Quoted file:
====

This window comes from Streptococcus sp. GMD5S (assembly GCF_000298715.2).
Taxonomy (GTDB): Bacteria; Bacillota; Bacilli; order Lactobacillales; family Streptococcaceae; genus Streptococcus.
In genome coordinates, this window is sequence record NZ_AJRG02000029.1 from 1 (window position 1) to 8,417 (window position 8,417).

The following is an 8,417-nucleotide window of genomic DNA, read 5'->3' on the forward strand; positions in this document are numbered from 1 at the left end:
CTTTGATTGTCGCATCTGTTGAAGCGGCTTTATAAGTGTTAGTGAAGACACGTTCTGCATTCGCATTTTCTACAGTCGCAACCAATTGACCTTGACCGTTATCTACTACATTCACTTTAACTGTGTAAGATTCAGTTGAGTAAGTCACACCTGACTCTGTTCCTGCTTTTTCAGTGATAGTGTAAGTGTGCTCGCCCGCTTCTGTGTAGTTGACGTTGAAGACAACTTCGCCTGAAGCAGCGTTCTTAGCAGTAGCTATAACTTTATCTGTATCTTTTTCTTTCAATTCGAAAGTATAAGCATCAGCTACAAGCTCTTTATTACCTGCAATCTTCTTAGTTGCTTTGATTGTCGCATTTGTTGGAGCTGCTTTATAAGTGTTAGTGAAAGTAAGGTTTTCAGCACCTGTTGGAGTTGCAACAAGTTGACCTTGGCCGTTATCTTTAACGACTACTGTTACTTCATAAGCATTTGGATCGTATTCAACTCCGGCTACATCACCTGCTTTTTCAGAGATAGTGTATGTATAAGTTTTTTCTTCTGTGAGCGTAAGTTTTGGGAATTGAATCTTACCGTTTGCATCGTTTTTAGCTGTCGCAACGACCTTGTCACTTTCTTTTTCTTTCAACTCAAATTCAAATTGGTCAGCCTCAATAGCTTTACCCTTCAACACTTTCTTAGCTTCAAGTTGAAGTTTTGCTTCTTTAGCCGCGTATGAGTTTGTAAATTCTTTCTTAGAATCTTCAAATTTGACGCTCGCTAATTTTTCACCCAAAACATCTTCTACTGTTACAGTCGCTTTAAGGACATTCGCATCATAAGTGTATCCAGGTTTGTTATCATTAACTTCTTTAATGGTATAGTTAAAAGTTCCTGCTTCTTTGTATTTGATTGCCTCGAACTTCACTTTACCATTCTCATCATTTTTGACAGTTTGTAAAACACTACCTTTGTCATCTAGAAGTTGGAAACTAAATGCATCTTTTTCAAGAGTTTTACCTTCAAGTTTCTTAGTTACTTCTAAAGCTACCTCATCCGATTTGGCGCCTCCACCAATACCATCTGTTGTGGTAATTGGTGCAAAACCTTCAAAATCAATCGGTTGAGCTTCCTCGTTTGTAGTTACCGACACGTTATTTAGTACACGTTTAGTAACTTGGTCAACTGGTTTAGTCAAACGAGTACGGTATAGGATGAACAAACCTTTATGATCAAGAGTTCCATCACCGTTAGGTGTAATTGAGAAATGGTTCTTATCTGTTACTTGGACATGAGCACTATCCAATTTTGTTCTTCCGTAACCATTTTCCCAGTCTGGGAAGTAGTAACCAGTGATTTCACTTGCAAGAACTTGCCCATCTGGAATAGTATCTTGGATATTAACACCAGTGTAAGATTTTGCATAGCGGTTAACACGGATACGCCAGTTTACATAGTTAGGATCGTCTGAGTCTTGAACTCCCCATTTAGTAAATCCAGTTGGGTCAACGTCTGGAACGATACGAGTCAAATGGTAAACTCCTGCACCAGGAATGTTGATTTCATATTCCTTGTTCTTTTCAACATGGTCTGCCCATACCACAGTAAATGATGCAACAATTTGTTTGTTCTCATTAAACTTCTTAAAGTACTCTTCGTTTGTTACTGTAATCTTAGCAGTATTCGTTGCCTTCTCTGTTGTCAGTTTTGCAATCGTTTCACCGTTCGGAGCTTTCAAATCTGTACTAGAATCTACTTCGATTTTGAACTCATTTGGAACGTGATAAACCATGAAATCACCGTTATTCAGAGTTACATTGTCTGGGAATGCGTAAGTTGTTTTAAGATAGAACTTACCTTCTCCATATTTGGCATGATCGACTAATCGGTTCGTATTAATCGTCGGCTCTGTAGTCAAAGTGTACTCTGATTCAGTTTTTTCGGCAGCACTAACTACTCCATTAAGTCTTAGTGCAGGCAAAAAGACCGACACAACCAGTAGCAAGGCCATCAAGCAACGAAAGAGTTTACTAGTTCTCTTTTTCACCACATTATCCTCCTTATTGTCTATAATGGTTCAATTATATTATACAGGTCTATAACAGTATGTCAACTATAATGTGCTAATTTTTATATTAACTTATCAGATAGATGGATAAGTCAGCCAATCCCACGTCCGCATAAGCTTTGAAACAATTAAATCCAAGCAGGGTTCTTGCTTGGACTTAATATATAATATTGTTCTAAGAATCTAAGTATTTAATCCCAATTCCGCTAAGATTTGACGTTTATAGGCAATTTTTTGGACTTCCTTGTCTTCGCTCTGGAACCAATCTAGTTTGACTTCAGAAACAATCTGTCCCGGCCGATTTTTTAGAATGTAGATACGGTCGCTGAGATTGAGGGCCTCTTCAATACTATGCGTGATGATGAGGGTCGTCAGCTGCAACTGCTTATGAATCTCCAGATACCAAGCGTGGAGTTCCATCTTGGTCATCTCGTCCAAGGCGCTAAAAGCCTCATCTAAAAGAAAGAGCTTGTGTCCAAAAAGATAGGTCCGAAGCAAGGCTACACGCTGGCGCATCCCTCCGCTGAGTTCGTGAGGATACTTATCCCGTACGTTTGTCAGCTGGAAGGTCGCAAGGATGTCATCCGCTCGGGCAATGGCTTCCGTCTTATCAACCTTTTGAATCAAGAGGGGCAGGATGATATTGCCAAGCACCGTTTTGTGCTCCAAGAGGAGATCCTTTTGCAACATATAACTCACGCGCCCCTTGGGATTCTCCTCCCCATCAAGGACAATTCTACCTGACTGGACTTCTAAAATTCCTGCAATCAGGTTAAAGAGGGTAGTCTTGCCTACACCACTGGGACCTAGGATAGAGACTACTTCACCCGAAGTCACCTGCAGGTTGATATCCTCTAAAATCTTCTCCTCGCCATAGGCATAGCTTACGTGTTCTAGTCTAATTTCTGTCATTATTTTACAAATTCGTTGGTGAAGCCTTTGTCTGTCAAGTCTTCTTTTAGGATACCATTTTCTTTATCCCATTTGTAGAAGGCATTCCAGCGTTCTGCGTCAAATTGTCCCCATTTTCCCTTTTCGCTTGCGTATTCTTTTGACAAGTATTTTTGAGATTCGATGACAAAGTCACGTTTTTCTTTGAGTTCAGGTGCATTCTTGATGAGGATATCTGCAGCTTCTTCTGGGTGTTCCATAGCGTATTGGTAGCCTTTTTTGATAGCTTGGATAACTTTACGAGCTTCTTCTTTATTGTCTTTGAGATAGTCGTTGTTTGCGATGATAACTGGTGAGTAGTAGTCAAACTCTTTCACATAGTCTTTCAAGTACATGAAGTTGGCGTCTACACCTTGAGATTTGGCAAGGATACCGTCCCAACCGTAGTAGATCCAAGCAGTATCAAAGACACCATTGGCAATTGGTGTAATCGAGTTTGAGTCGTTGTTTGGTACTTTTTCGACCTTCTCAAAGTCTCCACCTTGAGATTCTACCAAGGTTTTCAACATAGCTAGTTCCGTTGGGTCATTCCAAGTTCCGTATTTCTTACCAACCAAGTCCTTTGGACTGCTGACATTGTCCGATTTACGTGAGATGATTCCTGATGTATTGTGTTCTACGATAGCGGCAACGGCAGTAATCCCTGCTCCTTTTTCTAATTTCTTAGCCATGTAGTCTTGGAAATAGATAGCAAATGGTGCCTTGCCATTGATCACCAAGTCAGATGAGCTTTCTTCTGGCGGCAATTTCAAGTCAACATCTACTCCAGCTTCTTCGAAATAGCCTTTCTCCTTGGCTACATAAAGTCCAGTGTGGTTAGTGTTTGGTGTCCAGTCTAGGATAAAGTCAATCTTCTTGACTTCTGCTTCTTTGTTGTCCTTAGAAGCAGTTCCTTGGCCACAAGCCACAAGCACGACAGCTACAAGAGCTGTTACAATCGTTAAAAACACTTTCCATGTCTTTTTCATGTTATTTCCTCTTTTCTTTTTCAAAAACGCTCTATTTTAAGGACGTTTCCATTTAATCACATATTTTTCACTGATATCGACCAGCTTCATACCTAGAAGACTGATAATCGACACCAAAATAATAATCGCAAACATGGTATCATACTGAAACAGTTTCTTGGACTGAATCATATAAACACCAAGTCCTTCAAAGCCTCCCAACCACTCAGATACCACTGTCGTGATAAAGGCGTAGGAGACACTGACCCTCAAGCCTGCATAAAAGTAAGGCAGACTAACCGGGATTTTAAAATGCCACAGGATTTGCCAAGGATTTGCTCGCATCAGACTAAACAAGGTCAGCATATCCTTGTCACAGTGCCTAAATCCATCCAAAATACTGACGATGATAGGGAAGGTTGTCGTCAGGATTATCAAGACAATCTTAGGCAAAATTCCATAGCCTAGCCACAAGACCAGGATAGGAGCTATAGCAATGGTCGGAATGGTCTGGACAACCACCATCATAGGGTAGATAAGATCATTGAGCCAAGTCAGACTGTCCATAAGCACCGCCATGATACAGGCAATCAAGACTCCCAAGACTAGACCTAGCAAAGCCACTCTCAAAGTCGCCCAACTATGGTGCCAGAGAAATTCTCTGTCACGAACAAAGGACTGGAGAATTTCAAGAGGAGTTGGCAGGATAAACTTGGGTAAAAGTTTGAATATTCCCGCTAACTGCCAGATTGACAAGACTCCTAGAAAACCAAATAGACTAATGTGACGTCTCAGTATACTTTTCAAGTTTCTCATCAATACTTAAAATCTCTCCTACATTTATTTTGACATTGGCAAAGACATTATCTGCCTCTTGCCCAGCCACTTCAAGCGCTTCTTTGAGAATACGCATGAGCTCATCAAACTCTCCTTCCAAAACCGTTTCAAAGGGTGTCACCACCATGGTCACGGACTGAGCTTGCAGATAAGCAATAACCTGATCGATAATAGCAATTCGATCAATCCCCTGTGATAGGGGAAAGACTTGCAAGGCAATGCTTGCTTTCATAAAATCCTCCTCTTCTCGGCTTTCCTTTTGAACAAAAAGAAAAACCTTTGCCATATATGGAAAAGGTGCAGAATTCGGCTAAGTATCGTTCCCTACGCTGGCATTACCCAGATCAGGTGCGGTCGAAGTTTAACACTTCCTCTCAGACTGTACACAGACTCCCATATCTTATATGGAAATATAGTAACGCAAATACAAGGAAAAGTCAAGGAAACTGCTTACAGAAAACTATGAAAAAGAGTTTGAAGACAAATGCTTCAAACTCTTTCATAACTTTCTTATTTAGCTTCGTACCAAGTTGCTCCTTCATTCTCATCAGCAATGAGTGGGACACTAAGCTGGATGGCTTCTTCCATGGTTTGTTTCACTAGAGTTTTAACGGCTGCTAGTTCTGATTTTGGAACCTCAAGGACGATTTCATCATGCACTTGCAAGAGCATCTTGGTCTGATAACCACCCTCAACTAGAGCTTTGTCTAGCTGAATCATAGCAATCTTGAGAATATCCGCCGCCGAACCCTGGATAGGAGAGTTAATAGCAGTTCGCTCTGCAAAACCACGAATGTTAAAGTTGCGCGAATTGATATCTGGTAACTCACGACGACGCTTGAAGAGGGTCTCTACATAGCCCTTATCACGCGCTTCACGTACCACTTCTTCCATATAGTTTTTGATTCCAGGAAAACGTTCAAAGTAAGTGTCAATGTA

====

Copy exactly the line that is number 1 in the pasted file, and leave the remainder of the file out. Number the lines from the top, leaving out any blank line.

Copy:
This window comes from Streptococcus sp. GMD5S (assembly GCF_000298715.2).